Hybrid Imaging for Patient-Specific Dosimetry in Radionuclide Therapy
AbstractRadionuclide therapy aims to treat malignant diseases by systemic administration of radiopharmaceuticals, often using carrier molecules such as peptides and antibodies. The radionuclides used emit electrons or alpha particles as a consequence of radioactive decay, thus leading to local energy deposition. Administration to individual patients can be tailored with regards to the risk of toxicity in normal organs by using absorbed dose planning. The scintillation camera, employed in planar imaging or single-photon emission computed tomography (SPECT), generates images of the spatially and temporally varying activity distribution. Recent commercially available combined SPECT and computed tomography (CT) systems have dramatically increased the possibility of performing accurate dose planning by using the CT information in several steps of the dose-planning calculation chain. This paper discusses the dosimetry chain used for individual absorbed-dose planning and highlights the areas where hybrid imaging makes significant contributions. View Full-Text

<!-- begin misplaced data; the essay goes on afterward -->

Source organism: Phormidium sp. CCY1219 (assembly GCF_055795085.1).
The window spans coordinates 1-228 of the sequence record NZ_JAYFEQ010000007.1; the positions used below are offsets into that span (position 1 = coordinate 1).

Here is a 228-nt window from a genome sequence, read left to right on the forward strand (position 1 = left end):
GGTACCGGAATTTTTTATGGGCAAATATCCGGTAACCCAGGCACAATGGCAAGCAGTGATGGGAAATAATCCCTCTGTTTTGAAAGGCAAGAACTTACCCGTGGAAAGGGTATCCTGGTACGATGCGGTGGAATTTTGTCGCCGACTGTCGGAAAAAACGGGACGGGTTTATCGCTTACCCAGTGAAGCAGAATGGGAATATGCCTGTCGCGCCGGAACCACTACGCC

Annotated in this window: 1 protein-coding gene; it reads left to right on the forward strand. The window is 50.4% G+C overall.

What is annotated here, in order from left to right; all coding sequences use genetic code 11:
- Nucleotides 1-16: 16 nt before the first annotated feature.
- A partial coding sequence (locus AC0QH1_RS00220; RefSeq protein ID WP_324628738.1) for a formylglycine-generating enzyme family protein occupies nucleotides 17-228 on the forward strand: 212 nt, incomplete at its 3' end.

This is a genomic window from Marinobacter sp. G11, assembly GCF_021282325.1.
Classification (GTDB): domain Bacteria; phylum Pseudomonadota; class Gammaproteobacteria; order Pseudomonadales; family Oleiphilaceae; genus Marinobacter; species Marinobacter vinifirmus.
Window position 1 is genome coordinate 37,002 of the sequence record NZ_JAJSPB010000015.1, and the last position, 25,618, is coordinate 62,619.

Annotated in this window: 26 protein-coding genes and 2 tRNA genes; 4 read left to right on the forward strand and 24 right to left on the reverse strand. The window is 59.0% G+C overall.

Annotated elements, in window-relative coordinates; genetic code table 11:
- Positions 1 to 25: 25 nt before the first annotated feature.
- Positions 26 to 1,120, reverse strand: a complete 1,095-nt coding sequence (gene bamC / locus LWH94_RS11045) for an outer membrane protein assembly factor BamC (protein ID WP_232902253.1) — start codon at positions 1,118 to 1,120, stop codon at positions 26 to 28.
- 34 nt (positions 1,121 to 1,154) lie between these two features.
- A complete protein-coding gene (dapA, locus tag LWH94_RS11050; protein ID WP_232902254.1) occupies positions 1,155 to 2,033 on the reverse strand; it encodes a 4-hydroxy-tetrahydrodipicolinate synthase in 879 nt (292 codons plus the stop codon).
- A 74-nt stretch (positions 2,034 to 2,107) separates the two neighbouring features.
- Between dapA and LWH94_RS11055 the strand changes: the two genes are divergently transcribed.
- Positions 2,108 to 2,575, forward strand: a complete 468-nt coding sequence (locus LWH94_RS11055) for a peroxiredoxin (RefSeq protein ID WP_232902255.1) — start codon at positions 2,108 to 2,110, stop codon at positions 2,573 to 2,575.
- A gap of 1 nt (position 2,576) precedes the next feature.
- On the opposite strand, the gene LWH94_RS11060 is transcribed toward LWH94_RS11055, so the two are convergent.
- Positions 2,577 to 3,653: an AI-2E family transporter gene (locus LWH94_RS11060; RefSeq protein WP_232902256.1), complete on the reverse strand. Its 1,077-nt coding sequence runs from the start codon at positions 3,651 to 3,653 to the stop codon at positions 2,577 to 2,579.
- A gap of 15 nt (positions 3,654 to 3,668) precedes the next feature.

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Ljungberg, M.; Gleisner, K.S. Hybrid Imaging for Patient-Specific Dosimetry in Radionuclide Therapy. Diagnostics 2015, 5, 296-317.
Ljungberg M, Gleisner KS. Hybrid Imaging for Patient-Specific Dosimetry in Radionuclide Therapy. Diagnostics. 2015; 5(3):296-317.Chicago/Turabian Style
Ljungberg, Michael; Gleisner, Katarina S. 2015. "Hybrid Imaging for Patient-Specific Dosimetry in Radionuclide Therapy." Diagnostics 5, no. 3: 296-317.